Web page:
I stopped by Pacific Whey in South Coast Plaza yesterday and met with Pacific Whey partner Marc Wilsey.Marc Wilsey
A favorite in Newport Beach, I was dying to know how the cafe was doing at its new locations at the mall and in Ladera Ranch.
Marc, who has a great sense of humor, gave me lots of good info and had me cracking up with stories about the rocky opening of the Ladera restaurant in 2006. I'll get to those in a minute but first some news.
Pacific Whey is currently selling unbranded breakfast and lunch items to a Southern California chain with approximately 100 locations. Pacific Whey's first wholesale client was Kéan Coffee in Newport Beach, founded by the notoriously discriminating Martin Diedrich of Diedrich Coffee fame.
Pacific Whey Ladera Ranch
Marc and partner Cheryl Clancy want to rev up their wholesale operation after taking over a 5,000-square-foot Robert Mondavi space in Costa Mesa and opening a commissary a year ago. Marc didn't want to name the new wholesale client because the deal is still in test mode.
Pacific Whey runs all its catering, which has grown to a seven figure slice of the business, out of the commissary and makes most of the food for the restaurants there. Marc said they have capacity to service more wholesale accounts and more company restaurants. He recently bought three new vans to support the catering operation.
In other news, Pacific Whey signed a letter of intent to open at Marblehead in San Clemente but that project is delayed until 2009, Marc said. Now, the company is on the hunt for a new location in South County and in Huntington Beach.
Here's the Ladera Ranch stories: Luckily, Marc can laugh about it today, but Pacific Whey went through the wringer when it first opened there. You know Ladera Ranch: It's full of families with young children. Pacific Whey totally underestimated the impact all those families would have on restaurant operations.
Pacific Whey has never had fried food on its menus. Before opening, it added french fries and chicken fingers in a nod to its demographic. But the staff was unfamiliar with making fried stuff, and the restaurant got slammed at 5 p.m. with families with young kids ordering the kid-friendly fare.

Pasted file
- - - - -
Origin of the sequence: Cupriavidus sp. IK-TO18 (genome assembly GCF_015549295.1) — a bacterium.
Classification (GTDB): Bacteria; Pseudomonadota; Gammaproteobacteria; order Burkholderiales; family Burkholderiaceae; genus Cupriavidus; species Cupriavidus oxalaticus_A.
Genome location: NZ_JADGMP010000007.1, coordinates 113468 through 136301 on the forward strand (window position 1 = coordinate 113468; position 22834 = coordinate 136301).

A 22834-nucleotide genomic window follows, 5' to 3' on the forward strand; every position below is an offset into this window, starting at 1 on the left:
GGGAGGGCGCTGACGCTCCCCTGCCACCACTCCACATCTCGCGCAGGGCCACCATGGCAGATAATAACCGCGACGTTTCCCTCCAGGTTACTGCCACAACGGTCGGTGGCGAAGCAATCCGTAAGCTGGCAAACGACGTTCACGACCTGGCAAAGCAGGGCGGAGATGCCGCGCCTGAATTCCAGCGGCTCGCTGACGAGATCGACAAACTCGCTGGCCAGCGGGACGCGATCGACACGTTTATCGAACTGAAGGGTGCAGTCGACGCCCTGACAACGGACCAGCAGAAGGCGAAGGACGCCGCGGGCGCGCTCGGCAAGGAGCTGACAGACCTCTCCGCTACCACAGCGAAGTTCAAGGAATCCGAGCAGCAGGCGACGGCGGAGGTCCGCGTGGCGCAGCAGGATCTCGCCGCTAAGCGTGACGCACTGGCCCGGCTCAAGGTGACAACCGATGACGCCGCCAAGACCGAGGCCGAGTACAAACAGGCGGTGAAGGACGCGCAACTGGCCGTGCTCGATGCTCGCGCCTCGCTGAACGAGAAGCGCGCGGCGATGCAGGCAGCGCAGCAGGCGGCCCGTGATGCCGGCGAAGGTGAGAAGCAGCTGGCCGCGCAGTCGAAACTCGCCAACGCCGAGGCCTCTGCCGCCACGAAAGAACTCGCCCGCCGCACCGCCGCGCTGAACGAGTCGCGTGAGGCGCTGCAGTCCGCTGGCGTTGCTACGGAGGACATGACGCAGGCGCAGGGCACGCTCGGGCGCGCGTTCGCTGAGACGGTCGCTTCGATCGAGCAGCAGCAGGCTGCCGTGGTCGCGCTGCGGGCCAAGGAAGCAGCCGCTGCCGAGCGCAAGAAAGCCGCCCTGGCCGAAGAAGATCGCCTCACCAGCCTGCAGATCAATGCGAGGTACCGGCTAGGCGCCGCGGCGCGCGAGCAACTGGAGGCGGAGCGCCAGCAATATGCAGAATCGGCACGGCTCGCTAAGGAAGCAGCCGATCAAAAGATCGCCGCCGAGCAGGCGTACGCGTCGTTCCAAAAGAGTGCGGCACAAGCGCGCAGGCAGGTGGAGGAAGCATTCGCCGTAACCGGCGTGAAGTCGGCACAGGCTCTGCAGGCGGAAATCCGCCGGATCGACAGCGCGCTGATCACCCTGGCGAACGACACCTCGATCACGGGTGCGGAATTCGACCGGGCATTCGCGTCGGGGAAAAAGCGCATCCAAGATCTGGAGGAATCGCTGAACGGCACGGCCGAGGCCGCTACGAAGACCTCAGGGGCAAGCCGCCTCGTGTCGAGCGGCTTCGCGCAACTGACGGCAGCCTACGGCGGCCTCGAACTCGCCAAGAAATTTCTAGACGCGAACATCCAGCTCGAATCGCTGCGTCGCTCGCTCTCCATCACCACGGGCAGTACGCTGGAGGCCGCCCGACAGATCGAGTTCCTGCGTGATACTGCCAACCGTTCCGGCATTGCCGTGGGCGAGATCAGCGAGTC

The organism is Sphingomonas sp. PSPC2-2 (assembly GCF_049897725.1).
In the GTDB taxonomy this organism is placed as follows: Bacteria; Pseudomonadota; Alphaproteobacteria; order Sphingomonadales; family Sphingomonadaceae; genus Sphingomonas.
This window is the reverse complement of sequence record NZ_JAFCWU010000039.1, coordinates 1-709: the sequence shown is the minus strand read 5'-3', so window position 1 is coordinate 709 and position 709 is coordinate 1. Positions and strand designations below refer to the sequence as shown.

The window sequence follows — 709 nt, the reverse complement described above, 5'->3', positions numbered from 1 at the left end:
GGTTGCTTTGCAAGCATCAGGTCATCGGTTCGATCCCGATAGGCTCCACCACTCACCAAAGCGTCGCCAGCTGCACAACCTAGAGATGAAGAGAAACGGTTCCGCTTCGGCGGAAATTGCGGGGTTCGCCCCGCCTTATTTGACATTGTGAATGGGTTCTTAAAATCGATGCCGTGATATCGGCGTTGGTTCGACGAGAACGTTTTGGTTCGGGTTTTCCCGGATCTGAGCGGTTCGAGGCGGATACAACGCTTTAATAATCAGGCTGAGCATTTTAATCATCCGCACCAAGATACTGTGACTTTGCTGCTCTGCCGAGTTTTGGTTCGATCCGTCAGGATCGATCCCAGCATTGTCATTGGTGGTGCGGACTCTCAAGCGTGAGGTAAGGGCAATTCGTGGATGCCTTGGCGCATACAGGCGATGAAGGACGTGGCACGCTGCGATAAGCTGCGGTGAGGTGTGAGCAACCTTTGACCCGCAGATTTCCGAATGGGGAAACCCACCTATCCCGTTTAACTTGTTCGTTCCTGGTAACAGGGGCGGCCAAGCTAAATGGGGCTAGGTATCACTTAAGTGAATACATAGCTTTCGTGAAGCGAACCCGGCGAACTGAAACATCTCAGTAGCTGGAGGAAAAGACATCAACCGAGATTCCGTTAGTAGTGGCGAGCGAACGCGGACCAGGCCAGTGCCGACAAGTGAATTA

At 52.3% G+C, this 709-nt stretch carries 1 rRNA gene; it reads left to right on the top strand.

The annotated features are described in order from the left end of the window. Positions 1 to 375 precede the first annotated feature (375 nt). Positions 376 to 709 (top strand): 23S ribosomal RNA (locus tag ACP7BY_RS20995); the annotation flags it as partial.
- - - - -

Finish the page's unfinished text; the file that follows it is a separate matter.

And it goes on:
Pacific Whey was used to the Newport Beach crowd, where they opened their first two stores. They served children, sure, but not the same quantity. Pacific Whey had never had a dinner rush at 5 and never had so many orders at once for fried food. As a mother who now eats dinner at 5 with my 4 year old, I could totally picture this scene.
"It just crushed our kitchen," Marc said. "Absolutely crushed it."
The restaurant also came up short on high chairs. Marc bought six and figured that was enough.
"But two families came in and all the high chairs were taken," he said.
Pacific Whey received lots of complaints and tried hard to respond, he said. They lowered prices on some items, bought a lot more high chairs and added a fryer. The staff is also more seasoned now, and operations smoothed. After a big opening and a big drop off, sales have edged back and are nearing plan, Marc said.
As far at the South Coast Plaza restaurant, it's "doing fine," Marc said. "Do I think it will do better? Yes. We still get a lot of ‘Oh my God, I didn't know you guys were here.' "
They opened in January, a slow time for the shopping center, and as back-to-school and Christmas approaches, Marc expects business will ramp up even more. At lunch time Thursday, most of the tables were taken.
Pacific Whey opened a big space at South Coast Plaza - 4,500 square feet with three distinct sections. A coffee/pastry counter, a sitdown restaurant with separate ordering area and a takeout counter near the parking lot for easy access.
The past year was hectic while the company adjusted to adding two restaurants and a commissary.
"Things are settling down," Marc said.
As we finished talking, Marc's mom, Patricia, showed up for lunch. I've seen her other times at the Pacific Whey at Crystal Cove. He gave her a big kiss and hug.
You've got to love a guy who makes time for his mom.